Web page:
There are conversations that I have never felt I have a voice in, among women. Conversations about body image and size and weight loss. I don’t feel like I have a voice in the casual conversations among friends and colleagues (and acquaintances even) about points and slimming world and ‘being good’. And I don’t feel like I have a voice in the public ones… in the campaigns and activism and articles and feminism, much of which I love to see.
I was a skinny girl and now I am a
skinny thin slim fineboned petite 30-something woman.
See I picked up a lot of baggage, being a skinny girl, and all these years later there aren’t many words left that don’t sound like criticism in my ears.
When you are skinny, in a world where lots of people want to be, people don’t filter what they say to you. People are intrusive in ways they would never ever normally be.
The most harmful things that have been said to me about my body have been said by people who loved me, or at least liked me.
I didn’t pick up my negative body-image from magazines or soaps or pop music or bullies or bitchy girls. I picked it up around dinner tables and in church, I picked it up wearing uniforms and special outfits. I heard it addressed to me and I heard it addressed above my head, to my mum. I picked it up from people who were kind-enough, aware-enough, pc-enough and sensitive-enough to never dream of commenting on the weight of an overweight child… who would NEVER draw attention to that child or try to openly discuss their body with their mother.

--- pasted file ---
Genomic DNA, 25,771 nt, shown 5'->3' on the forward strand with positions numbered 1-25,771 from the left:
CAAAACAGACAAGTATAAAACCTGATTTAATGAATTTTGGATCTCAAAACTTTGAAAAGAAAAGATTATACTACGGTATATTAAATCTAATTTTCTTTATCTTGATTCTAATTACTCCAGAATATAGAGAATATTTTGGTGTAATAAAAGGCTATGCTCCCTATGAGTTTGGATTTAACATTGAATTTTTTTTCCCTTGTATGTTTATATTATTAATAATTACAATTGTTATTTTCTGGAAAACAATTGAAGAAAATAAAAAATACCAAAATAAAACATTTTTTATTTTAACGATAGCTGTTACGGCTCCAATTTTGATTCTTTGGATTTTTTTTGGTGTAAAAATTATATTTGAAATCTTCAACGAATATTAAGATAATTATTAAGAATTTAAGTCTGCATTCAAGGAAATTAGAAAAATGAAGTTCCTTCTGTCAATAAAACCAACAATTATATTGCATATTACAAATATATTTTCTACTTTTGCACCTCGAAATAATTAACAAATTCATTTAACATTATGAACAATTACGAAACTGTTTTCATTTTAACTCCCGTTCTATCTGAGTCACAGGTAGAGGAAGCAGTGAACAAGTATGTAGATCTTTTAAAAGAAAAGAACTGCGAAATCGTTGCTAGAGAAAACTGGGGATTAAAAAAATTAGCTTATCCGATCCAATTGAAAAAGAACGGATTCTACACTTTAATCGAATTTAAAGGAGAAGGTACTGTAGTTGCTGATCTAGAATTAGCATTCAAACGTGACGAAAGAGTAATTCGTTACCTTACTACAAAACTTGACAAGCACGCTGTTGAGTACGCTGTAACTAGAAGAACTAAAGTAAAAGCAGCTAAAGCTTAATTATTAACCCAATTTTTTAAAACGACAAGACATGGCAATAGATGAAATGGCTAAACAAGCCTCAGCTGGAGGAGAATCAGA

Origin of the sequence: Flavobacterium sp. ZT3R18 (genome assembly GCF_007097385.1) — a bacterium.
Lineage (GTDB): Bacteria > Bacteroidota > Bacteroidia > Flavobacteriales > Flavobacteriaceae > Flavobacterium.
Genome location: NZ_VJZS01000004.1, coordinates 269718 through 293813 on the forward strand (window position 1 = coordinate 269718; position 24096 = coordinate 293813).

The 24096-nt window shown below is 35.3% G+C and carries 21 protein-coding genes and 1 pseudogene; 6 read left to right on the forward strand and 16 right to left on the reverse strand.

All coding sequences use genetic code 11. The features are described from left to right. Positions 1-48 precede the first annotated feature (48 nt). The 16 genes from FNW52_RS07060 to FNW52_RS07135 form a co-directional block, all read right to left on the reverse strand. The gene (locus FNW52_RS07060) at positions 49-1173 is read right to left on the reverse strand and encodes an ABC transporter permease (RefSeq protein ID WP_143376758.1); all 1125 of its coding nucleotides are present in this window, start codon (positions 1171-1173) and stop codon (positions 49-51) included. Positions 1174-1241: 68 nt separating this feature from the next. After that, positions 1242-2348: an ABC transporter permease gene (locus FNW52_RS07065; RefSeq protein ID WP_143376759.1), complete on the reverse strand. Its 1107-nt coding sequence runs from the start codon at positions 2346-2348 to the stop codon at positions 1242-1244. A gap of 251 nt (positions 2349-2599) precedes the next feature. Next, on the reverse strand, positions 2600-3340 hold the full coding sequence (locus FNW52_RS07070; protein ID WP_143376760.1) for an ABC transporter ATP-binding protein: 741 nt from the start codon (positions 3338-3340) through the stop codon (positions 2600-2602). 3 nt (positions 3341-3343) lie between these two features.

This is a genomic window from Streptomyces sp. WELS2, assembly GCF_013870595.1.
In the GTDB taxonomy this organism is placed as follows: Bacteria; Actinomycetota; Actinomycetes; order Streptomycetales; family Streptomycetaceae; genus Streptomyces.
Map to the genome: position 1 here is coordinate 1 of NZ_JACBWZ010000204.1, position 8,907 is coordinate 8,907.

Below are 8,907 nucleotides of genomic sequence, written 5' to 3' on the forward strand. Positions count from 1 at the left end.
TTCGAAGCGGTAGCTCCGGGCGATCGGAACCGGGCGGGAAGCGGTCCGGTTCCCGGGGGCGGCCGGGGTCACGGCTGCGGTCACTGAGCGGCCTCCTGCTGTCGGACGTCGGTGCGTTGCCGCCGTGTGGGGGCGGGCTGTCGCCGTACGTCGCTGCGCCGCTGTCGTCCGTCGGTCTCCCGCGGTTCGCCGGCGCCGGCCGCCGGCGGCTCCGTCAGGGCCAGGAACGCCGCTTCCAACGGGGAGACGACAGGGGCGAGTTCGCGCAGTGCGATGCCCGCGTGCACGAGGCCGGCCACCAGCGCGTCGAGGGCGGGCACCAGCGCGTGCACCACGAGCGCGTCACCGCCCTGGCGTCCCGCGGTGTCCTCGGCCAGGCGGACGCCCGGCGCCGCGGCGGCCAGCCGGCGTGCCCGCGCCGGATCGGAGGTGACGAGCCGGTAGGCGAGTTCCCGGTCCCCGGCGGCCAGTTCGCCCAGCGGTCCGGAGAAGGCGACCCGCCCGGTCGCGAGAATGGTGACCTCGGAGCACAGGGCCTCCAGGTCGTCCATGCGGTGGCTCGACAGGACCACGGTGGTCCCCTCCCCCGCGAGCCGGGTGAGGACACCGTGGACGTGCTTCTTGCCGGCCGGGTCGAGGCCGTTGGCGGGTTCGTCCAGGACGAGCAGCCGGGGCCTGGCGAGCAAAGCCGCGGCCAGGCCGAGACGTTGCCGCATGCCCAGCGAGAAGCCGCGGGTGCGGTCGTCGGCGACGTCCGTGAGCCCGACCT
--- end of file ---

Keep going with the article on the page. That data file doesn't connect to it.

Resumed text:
When I was growing up the things I was told about my body made me feel labelled, criticised, humiliated and patronised. And simultaneously I was told I couldn’t have any issues about my body. I was lucky.
It was confusing as a child and confusing as a teenager to have body issues and then to be pushed out of every conversation about body issues.
There is no one comment or one person that damaged me, but the build-up did. I ‘get it’ now, of course. As an adult I have a different perspective and more resilience. I know that there is much damage in our society from the pursuit of ‘Thin’ and there is a huge balance to redress.
I have been enjoying the Maisie Dobbs books recently and I read with a wry smile as in between solving mysteries she dodges intrusive comments about her eating habits. She can’t visit Lady Rowan or Dame Constance without being told to “put meat on her bones” and she is forever assuring people “I eat plenty”. I have a fondness, now, for those pass-remarkable characters in life… for our Mrs Doyles, our honorary ‘Aunties’ and matron figures. I don’t want to rid our world or dining rooms of them entirely. I have learnt to be less sensitive to their analysis and advice, and these days I can brush it off more often than not. But still, I feel for that skinny girl, who couldn’t. I wish she didn’t have to run a gauntlet of comments growing up – comments on her arms and legs, comments about how bony she felt when hugged. I wish she didn’t have to endure assessments and prodding and eyes on her dinner plate. I wish she hadn’t spent YEARS covering up her limbs, sweaty summers in long-sleeves and jeans, ashamed.